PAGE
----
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692 pages, Hardcover
First published April 30, 2013
Bing’s yard was full of tinfoil flowers, brightly colored and spinning in the morning sunlight. The house was a little pink cake of a place, with white trim and nodding lilies. It was a place where a kindly old woman would invite a child in for gingerbread cookies, lock him in a cage, fatten him for weeks, and finally stick him in the oven. It was the House of Sleep.You won’t find Christmasland on any map, but it exists. Charley drives a 1938 Rolls Royce Wraith. Not exactly a sleigh, but useful for transporting Charley and his goodies here and there. Actually, it is more a case of him bringing the children to his dubious gifts than it is of the gifts being brought to the children. Charlie has been snatching children for a long time. So we have the goodie and we have the baddies.
“Everyone lives in two worlds,” Maggie said, speaking in an absent-minded way while she studied her letters. “There’s the real world, with all its annoying facts and rules. In the real world there are things that are true and things that aren’t. Mostly the real world s-s-s-suh-sucks. But everyone also lives in the world inside their own head. An inscape, a world of thought. In a world made of thought—in an inscape--every idea is a fact. Emotions are as real as gravity. Dreams are as powerful as history. Creative people, like writers, and Henry Rollins, spend a lot of their time hanging out in their thoughtworld. S-s-strong creatives, though, can use a knife to cut the stitches between the two worlds, can bring them together. Your bike. My tiles. Those are our knives.”The King family seems to have figured out how to make us care for their heroes, and Hill has done a nice job of that here. Vic is sympathetic, not just for her courage and determination, but for her failings as well. And there is plenty of failing to go around here, but also generous doses of redemption.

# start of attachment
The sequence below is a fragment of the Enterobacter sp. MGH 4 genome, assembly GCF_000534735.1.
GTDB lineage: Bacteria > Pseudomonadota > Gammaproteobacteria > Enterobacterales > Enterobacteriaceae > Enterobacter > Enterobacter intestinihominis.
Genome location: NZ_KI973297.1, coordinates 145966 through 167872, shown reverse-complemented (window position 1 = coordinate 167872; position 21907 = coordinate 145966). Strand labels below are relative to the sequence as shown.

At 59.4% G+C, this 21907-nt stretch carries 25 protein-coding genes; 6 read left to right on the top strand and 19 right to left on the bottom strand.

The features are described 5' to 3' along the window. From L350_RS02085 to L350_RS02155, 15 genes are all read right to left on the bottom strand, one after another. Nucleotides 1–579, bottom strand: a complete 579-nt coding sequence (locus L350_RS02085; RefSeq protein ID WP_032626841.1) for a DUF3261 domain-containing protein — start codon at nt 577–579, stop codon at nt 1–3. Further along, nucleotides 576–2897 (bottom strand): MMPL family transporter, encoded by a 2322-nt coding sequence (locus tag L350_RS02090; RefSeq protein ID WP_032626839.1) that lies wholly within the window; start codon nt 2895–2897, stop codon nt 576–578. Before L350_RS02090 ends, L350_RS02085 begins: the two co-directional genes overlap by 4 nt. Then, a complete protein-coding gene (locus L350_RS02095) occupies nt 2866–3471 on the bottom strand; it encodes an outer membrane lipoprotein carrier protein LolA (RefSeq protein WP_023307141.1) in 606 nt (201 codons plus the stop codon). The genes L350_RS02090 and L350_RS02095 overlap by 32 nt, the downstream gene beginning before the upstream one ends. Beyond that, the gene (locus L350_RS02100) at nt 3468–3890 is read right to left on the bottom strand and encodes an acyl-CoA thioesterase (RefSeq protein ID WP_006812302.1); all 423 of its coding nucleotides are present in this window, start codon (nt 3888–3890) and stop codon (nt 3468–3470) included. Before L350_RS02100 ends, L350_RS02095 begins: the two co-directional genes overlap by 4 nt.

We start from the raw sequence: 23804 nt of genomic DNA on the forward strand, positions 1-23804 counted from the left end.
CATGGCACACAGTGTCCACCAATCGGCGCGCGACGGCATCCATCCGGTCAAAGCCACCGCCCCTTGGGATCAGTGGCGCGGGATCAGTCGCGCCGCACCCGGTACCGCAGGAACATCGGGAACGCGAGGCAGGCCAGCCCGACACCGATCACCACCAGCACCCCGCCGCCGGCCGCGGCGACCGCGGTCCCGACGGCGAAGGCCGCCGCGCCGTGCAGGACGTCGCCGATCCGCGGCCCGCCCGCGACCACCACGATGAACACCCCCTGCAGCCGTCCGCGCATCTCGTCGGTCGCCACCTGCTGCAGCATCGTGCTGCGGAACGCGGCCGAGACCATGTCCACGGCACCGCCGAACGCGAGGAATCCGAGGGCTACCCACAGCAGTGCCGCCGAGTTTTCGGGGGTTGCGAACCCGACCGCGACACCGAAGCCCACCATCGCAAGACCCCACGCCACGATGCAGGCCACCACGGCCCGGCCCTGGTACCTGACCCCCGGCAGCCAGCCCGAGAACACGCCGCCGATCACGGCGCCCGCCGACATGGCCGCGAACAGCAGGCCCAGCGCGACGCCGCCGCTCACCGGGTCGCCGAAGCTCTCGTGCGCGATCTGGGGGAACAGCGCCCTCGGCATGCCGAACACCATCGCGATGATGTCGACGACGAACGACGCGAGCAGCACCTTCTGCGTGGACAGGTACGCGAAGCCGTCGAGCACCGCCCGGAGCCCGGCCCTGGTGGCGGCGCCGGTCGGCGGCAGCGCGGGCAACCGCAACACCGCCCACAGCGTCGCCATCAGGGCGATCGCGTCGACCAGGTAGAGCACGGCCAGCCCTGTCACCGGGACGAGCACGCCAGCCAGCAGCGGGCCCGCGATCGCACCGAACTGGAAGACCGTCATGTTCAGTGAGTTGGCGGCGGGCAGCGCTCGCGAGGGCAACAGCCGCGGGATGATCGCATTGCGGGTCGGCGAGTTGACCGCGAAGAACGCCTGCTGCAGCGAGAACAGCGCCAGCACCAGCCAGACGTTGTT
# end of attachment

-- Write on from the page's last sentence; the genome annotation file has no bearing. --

"You can’t let facts get in the way of the truth."I've also never been a fan of Christmas music. There's something just *off* in that fake strained cheerfulness that emanates from it. After this book, I dislike it even more because the annoying in it has been joined by the sinister undertones.
Also, the dislike *may* have something to do with working in a department store years ago, cleaning up before closing during the holidays¹ while listening to the never-ending 'Jingle Bells Rock' and 'Rudolf' and 'Santa Claus is Coming to Town' relentlessly playing overhead over and over again while your tired overworked brain is slowly turning to mush.¹ Have you *seen* the mess that hordes of Christmas bargain-hunters leave in the stores??? Have you ever seen the murderous rage in the eyes of quiet little old ladies when they hear that the Christmas ornament - the 50% off one - is sold out??? I still shudder at the memory of that.